KNIT WIT 11/23/2008
 

i'm a little busy working on my new knitting project, so i may not get a blog up this weekend.  in the meantime, check out my Pic Of The Week  :-)

 
VENTI A-PLENTY 11/16/2008
 

Photographic proof of my little experiment (note completely full mug)


i'm a pretty cynical person, and i'll be the first to admit it.  every once in a while i like to put one of my the-world-is-conspiring-against-me theories to the test.  one of these most recent tests had to do with a latte from Starbucks.  you see, in Europe (and perhaps in some more enlightened geographic areas) you have the option of getting your Starbucks hot drinks either in a real ceramic mug, or in the standard carry-out, lidded paper cups.  this means that in London-area Starbucks they have three different sized mugs to correspond with the better-known paper cup sizes called Tall, Grande and Venti.

my paranoid little theory, having spent my adulthood in America where all Starbucks use paper cups, was that the short, ceramic mugs offered to "dine-in" customers didn't hold as much coffee, latte, etc. as the paper cups.  my companion and i were recently sitting in a Starbucks for a prolonged period of time, during which several lattes were ordered, so i decided to do a little experiment.

there was a Venti latte on the table, so when it was empty i went and ordered another Venti latte, but asked for a to-go cup.  then i went back to the table, took the lid off and poured the cup into the ceramic mug.  much to my surprise, the Venti mug held EXACTLY the same amount of liquid as the tall, narrow paper cup -- like, EXACTLY the same.

i guess when you run a monstrous, global chain like Starbucks you pretty much have everything down to a science -- especially concerning how much coffee is poured into a "large" cup or mug.  i suppose if there's one nice thing to be said about Starbucks it's that they've got their serving sizes measured perfectly.

just don't get me started on their "running-tap" policy.i'm a pretty cynical person, and i'll be the first to admit it.  every once in a while i like to put one of my the-world-is-conspiring-against-me theories to the test.  one of these most recent tests had to do with a latte from Starbucks.  you see, in Europe (and perhaps in some more enlightened geographic areas) you have the option of getting your Starbucks hot drinks either in a real ceramic mug, or in the standard carry-out, lidded paper cups.  this means that in London-area Starbucks they have three different sized mugs to correspond with the better-known paper cup sizes called Tall, Grande and Venti.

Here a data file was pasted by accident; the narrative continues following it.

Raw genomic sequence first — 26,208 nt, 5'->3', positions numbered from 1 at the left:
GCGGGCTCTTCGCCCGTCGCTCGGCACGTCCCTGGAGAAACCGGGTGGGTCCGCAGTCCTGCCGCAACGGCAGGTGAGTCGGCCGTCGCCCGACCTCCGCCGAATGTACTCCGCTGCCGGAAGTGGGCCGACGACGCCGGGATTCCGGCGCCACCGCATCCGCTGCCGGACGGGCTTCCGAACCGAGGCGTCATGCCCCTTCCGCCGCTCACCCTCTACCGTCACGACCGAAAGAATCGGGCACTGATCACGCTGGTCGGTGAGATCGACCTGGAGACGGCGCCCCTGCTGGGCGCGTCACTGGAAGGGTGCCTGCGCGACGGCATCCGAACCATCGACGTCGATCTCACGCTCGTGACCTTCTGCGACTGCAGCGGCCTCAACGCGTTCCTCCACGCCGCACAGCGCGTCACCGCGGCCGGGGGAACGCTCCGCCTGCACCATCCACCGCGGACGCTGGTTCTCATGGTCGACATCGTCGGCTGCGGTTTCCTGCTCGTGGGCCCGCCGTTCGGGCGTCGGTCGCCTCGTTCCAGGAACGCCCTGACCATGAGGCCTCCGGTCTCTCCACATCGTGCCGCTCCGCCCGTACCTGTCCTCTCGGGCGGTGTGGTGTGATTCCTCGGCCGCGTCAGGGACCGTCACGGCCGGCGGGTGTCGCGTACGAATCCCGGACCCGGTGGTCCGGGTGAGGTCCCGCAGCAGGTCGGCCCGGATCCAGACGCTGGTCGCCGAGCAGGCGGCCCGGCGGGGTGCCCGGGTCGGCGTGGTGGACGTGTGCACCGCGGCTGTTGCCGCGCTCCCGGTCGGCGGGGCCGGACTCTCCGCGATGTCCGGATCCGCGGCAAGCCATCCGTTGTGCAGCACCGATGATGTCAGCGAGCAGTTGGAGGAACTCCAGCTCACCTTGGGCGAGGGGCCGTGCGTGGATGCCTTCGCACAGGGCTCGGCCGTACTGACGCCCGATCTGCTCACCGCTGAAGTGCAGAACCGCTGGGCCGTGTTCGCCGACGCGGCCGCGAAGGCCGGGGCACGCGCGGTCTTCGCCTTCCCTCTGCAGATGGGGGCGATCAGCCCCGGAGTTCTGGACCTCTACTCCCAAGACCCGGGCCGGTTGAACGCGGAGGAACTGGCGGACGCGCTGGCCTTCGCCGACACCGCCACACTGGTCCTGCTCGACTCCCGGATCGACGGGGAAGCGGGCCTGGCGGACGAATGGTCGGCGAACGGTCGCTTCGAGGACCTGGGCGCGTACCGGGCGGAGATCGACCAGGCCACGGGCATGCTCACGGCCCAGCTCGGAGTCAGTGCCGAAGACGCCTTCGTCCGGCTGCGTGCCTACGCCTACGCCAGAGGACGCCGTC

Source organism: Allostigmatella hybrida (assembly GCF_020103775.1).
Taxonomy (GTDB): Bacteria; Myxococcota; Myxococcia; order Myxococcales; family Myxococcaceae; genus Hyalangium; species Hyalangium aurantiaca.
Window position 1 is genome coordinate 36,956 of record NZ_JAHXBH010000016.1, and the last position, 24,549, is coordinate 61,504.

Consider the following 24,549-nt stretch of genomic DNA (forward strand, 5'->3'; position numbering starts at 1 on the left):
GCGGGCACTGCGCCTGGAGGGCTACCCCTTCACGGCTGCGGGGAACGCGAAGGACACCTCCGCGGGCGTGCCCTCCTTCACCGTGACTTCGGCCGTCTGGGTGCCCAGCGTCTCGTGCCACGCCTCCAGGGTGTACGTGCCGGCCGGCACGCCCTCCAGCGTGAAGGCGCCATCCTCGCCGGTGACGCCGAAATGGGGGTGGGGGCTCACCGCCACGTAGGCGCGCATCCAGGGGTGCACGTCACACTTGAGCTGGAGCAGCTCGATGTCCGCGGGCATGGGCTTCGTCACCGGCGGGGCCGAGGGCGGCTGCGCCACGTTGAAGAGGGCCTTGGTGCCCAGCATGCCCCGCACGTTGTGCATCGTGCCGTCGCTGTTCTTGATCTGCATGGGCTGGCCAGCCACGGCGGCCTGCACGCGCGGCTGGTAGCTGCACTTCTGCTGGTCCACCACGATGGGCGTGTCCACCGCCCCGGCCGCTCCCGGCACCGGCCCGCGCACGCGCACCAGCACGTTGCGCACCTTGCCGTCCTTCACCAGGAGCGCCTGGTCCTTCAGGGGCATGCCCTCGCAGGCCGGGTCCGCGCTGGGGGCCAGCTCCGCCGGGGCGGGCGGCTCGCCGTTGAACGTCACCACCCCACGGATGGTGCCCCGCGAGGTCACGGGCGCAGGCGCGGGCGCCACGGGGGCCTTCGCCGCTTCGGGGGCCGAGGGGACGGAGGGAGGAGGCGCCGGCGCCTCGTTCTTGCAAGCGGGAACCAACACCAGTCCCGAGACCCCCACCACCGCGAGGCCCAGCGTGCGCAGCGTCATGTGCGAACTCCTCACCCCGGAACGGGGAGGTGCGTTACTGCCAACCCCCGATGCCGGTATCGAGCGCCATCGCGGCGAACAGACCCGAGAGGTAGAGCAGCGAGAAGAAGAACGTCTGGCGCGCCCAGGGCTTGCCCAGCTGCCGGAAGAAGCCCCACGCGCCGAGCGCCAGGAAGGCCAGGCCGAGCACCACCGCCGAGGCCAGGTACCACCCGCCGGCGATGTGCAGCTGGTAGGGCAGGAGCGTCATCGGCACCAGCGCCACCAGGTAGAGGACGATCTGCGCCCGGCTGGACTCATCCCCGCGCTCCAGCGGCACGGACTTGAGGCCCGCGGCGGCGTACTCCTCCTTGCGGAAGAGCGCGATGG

my paranoid little theory, having spent my adulthood in America where all Starbucks use paper cups, was that the short, ceramic mugs offered to "dine-in" customers didn't hold as much coffee, latte, etc. as the paper cups.  my companion and i were recently sitting in a Starbucks for a prolonged period of time, during which several lattes were ordered, so i decided to do a little experiment.

there was a Venti latte on the table, so when it was empty i went and ordered another Venti latte, but asked for a to-go cup.  then i went back to the table, took the lid off and poured the cup into the ceramic mug.  much to my surprise, the Venti mug held EXACTLY the same amount of liquid as the tall, narrow paper cup -- like, EXACTLY the same.

i guess when you run a monstrous, global chain like Starbucks you pretty much have everything down to a science -- especially concerning how much coffee is poured into a "large" cup or mug.  i suppose if there's one nice thing to be said about Starbucks it's that they've got their serving sizes measured perfectly.

just don't get me started on their "running-tap" policy.

 
 

Barack Obama has been voted the 44th President of the United States (or POTUS, as a friend of mine would say), and as an American living outside the U.S. it is a exciting and interesting time.

across the Atlantic Ocean it can be pretty difficult to be an American (as i've mentioned previously), but being in a different country does provide the opportunity to view the United States through the eyes of others -- a view for which i was not really prepared.

among Americans it's not fully realized that the entire world watches America as closely as she watches herself.  in many cases i think foreigners actually know MORE about U.S. politics than Americans themselves.  the American media foolishly focuses almost entirely on national news, rarely taking an international view, and that's not so admirable.  for a lot of countries (including England) the daily news is FULL of American news coverage -- and perhaps that is part of why so many foreigners resent Americans. 

after Barack Obama was announced the winner of the U.S. Presidential election this morning (last night for you Americans), many public figures made statements of positivity and congratulations.  one of these statements came from David Cameron, the leader of the Conservative party in Great Britain.  Cameron said:  "Barack Obama's victory will give people a new opportunity to look at the United States and see her for what I believe she is - a beacon of opportunity, freedom and democracy."

that's a refreshing thing to hear coming from the mouth of a British person -- but i have to wonder if the words will be so complimentary once the election honeymoon is over.


p.s.
it was striking to me that Obama delivered his acceptance speech in Chicago behind 3-inch-thick bullet-proof glass.  god help the United States if there is an attack on the life of the first black president. 

 
INDIVISIBLE 11/03/2008